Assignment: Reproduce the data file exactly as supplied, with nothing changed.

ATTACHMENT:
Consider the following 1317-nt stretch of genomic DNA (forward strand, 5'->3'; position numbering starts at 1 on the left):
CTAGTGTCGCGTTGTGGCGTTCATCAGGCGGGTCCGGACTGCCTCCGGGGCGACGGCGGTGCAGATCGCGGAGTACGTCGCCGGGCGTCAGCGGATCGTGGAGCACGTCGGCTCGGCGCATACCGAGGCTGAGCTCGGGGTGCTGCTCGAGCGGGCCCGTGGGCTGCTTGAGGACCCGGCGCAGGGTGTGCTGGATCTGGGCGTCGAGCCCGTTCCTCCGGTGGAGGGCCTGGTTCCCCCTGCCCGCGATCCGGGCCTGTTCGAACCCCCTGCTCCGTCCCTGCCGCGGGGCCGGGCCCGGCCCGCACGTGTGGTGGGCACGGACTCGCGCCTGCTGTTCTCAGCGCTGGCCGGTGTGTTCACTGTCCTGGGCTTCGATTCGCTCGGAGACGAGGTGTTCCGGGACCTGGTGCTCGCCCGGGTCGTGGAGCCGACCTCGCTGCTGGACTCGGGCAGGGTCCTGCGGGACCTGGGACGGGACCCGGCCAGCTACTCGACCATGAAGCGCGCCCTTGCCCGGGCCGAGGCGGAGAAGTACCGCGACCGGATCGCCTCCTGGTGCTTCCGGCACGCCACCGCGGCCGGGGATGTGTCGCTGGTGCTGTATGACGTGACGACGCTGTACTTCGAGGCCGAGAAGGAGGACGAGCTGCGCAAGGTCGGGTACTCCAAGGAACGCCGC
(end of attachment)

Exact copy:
Consider the following 1317-nt stretch of genomic DNA (forward strand, 5'->3'; position numbering starts at 1 on the left):
CTAGTGTCGCGTTGTGGCGTTCATCAGGCGGGTCCGGACTGCCTCCGGGGCGACGGCGGTGCAGATCGCGGAGTACGTCGCCGGGCGTCAGCGGATCGTGGAGCACGTCGGCTCGGCGCATACCGAGGCTGAGCTCGGGGTGCTGCTCGAGCGGGCCCGTGGGCTGCTTGAGGACCCGGCGCAGGGTGTGCTGGATCTGGGCGTCGAGCCCGTTCCTCCGGTGGAGGGCCTGGTTCCCCCTGCCCGCGATCCGGGCCTGTTCGAACCCCCTGCTCCGTCCCTGCCGCGGGGCCGGGCCCGGCCCGCACGTGTGGTGGGCACGGACTCGCGCCTGCTGTTCTCAGCGCTGGCCGGTGTGTTCACTGTCCTGGGCTTCGATTCGCTCGGAGACGAGGTGTTCCGGGACCTGGTGCTCGCCCGGGTCGTGGAGCCGACCTCGCTGCTGGACTCGGGCAGGGTCCTGCGGGACCTGGGACGGGACCCGGCCAGCTACTCGACCATGAAGCGCGCCCTTGCCCGGGCCGAGGCGGAGAAGTACCGCGACCGGATCGCCTCCTGGTGCTTCCGGCACGCCACCGCGGCCGGGGATGTGTCGCTGGTGCTGTATGACGTGACGACGCTGTACTTCGAGGCCGAGAAGGAGGACGAGCTGCGCAAGGTCGGGTACTCCAAGGAACGCCGC